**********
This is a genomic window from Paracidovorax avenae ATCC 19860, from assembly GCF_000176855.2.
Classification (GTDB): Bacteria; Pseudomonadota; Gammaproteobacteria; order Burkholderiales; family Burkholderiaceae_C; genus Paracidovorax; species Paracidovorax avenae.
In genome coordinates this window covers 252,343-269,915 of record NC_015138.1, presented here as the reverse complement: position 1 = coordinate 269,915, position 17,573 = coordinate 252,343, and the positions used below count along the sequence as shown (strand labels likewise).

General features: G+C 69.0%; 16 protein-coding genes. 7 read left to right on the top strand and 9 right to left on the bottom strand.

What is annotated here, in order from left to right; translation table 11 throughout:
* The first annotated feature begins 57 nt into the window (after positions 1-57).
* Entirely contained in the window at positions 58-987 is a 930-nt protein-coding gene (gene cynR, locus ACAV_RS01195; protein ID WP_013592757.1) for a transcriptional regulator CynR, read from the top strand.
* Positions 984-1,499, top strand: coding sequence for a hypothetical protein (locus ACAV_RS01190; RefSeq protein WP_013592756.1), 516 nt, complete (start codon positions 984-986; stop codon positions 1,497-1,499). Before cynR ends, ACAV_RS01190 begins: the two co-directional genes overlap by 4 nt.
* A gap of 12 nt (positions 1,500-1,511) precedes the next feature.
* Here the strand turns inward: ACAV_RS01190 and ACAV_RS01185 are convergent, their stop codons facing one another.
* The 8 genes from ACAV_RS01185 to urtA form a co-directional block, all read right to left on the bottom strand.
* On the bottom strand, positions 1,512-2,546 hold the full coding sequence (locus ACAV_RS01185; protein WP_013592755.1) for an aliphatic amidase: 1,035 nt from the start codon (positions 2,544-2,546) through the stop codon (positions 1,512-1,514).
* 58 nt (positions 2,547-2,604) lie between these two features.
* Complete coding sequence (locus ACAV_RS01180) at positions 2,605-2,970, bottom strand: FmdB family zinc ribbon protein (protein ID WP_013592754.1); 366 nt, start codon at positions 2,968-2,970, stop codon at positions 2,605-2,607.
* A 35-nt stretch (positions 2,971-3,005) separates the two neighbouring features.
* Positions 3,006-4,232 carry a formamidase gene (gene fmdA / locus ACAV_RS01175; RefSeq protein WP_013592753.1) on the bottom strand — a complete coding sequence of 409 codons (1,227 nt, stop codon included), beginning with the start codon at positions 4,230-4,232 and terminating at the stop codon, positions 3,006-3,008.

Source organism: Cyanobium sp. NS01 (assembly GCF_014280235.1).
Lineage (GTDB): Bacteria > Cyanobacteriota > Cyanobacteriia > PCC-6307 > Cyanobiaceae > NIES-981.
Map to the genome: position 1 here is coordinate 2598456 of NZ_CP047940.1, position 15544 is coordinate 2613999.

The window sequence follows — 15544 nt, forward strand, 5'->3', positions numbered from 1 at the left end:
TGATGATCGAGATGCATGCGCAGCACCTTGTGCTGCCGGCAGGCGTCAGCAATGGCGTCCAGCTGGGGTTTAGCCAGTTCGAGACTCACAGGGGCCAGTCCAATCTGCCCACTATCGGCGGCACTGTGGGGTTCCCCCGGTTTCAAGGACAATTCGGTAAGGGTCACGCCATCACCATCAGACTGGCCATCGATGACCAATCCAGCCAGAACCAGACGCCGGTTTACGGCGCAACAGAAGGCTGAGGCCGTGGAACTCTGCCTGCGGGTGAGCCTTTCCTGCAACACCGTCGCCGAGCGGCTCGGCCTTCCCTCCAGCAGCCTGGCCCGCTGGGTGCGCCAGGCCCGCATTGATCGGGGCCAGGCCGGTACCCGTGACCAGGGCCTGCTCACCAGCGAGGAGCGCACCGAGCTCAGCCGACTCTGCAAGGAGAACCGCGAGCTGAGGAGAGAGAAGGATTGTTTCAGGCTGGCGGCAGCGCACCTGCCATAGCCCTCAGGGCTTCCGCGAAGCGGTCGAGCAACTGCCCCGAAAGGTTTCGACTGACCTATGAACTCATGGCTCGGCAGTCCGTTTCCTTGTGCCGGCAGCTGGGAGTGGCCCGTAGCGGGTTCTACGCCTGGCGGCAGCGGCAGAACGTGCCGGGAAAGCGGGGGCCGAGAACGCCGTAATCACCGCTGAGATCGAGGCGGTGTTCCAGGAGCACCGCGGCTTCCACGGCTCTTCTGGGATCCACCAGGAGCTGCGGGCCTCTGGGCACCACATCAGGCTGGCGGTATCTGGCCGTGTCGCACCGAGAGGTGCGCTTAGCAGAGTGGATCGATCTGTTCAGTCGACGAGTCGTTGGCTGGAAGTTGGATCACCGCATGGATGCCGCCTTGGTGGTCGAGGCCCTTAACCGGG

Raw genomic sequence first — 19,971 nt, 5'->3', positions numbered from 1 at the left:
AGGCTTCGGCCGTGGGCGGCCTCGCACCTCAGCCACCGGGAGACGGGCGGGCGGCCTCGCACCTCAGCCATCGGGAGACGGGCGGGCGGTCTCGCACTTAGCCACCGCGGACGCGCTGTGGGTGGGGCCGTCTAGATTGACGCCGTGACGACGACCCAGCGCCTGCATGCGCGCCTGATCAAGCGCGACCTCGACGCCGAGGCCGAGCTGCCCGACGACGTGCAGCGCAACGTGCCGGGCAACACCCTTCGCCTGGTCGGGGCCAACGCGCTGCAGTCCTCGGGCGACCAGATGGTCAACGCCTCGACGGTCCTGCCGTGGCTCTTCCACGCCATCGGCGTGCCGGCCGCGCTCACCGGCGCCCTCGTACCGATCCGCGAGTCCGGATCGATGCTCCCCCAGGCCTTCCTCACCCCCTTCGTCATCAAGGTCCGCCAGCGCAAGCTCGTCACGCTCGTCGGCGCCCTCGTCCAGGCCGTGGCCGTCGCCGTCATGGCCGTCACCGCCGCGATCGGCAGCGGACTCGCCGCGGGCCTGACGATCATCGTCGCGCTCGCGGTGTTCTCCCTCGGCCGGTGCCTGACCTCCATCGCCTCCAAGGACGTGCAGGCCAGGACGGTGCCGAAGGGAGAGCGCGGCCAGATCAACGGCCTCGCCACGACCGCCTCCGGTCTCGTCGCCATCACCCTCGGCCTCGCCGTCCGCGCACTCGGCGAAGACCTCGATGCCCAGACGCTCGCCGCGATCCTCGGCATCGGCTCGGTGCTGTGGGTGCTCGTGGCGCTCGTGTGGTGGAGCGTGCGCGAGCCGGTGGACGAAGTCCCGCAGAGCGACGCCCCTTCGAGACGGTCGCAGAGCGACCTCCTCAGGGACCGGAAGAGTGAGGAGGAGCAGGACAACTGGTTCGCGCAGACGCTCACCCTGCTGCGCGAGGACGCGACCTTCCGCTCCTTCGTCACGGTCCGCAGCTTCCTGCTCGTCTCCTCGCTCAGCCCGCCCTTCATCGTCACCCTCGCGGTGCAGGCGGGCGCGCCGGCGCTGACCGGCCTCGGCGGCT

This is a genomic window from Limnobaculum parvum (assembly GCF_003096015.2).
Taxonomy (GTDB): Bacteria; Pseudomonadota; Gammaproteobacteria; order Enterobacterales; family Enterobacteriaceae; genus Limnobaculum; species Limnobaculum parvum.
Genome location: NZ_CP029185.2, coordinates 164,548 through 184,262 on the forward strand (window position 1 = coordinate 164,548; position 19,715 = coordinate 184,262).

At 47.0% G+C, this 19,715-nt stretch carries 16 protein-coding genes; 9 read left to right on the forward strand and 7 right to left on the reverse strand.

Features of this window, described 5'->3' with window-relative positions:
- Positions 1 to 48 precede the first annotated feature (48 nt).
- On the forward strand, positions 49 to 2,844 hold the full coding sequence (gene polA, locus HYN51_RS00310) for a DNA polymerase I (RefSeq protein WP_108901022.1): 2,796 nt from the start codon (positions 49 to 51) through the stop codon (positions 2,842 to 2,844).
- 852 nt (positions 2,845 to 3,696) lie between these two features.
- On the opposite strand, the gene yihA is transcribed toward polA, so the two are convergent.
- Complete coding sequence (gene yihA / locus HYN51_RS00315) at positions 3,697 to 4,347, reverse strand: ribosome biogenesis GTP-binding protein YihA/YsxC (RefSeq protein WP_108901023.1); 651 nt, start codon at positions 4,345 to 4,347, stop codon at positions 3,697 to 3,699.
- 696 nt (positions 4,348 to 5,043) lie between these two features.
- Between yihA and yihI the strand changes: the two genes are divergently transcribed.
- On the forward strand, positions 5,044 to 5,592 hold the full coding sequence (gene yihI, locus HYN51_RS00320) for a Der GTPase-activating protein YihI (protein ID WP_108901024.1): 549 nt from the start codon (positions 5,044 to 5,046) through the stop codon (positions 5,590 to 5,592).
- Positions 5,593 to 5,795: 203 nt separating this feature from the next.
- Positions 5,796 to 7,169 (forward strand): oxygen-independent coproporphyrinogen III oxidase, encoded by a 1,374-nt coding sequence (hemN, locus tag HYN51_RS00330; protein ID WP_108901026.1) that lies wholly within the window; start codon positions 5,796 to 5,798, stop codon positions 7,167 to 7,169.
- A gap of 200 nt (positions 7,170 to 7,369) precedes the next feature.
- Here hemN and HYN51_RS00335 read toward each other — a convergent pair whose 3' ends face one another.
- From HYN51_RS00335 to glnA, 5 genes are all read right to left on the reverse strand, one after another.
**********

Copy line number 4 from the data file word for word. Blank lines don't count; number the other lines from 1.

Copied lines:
General features: G+C 69.0%; 16 protein-coding genes. 7 read left to right on the top strand and 9 right to left on the bottom strand.